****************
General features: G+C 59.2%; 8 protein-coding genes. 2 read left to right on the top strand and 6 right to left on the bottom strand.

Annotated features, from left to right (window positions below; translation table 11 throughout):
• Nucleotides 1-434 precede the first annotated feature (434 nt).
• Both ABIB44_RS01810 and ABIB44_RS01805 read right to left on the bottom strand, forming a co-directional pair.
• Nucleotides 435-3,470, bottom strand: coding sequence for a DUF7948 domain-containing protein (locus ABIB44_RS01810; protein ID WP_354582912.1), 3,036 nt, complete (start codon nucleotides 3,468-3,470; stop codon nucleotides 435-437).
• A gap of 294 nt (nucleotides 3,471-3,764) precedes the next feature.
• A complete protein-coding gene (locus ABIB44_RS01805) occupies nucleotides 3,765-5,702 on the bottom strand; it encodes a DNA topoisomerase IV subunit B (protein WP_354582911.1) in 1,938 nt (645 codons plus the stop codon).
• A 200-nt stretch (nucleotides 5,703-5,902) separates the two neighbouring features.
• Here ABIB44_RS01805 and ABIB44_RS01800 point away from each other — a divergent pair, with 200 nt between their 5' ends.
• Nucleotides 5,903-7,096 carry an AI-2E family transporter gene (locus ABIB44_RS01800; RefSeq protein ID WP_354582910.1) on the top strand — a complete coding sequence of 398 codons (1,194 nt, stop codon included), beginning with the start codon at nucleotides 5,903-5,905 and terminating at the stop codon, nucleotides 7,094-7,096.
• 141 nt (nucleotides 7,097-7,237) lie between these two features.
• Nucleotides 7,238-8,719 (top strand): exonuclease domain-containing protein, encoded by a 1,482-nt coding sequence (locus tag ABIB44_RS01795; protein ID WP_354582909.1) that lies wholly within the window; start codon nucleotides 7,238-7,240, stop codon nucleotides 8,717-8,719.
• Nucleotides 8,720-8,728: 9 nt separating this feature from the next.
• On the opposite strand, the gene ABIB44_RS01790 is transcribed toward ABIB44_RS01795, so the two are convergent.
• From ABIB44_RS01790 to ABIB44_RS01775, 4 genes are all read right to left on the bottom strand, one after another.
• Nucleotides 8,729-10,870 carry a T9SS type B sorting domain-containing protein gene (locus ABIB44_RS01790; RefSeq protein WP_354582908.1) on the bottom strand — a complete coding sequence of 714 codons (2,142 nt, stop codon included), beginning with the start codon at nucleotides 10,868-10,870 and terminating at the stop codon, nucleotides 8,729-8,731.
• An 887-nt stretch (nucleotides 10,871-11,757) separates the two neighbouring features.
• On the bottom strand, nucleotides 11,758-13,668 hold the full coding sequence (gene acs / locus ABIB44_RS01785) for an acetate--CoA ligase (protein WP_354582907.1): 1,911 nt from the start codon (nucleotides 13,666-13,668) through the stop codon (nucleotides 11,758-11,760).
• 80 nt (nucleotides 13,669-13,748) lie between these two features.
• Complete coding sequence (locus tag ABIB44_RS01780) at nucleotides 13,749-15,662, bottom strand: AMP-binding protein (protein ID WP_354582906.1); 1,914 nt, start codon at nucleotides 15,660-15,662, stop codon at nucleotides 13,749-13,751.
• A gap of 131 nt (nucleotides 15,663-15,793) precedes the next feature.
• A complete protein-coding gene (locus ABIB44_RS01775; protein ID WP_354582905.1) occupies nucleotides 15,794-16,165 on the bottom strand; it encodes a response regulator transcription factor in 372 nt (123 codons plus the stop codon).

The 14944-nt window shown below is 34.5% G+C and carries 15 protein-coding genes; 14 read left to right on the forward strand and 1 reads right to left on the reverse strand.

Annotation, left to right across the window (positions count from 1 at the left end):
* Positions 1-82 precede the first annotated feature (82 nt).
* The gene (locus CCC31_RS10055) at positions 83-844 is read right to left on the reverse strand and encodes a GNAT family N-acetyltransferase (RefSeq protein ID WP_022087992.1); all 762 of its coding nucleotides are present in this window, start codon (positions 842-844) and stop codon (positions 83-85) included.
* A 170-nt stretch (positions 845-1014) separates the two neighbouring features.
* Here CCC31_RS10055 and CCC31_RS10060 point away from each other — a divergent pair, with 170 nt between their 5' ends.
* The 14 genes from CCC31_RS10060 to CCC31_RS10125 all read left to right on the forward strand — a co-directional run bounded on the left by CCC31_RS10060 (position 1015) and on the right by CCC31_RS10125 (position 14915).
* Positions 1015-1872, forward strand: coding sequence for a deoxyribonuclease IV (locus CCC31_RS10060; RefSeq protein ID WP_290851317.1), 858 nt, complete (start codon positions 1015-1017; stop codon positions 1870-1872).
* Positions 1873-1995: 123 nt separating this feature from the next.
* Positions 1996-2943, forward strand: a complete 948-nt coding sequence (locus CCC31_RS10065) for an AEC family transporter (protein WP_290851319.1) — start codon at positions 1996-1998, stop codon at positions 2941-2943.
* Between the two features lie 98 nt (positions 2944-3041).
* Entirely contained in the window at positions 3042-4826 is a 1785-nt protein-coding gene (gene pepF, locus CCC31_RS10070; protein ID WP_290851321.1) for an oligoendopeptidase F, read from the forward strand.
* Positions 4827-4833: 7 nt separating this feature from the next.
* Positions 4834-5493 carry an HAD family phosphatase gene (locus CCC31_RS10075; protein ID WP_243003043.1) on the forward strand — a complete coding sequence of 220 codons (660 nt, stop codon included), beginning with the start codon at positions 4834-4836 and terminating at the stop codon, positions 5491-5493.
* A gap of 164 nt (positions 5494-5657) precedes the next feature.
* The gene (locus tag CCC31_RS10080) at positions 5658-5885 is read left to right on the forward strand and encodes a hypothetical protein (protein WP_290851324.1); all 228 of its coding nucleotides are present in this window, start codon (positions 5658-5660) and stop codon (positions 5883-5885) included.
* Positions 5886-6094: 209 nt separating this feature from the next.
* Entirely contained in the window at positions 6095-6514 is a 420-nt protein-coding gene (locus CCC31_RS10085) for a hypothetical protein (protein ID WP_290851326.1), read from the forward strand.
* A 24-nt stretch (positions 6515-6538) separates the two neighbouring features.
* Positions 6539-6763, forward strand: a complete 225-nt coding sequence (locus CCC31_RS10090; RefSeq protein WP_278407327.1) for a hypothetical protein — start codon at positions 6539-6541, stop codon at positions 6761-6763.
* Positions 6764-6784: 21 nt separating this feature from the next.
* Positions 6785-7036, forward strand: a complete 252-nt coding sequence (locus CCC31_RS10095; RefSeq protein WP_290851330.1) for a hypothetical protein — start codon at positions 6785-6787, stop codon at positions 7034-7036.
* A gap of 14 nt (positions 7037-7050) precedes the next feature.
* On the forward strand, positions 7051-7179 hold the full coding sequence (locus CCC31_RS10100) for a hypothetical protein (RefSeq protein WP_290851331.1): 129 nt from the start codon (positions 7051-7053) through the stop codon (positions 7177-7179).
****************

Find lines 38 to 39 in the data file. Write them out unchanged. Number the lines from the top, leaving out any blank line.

* The gene (locus tag CCC31_RS10080) at positions 5658-5885 is read left to right on the forward strand and encodes a hypothetical protein (protein WP_290851324.1); all 228 of its coding nucleotides are present in this window, start codon (positions 5658-5660) and stop codon (positions 5883-5885) included.
* Positions 5886-6094: 209 nt separating this feature from the next.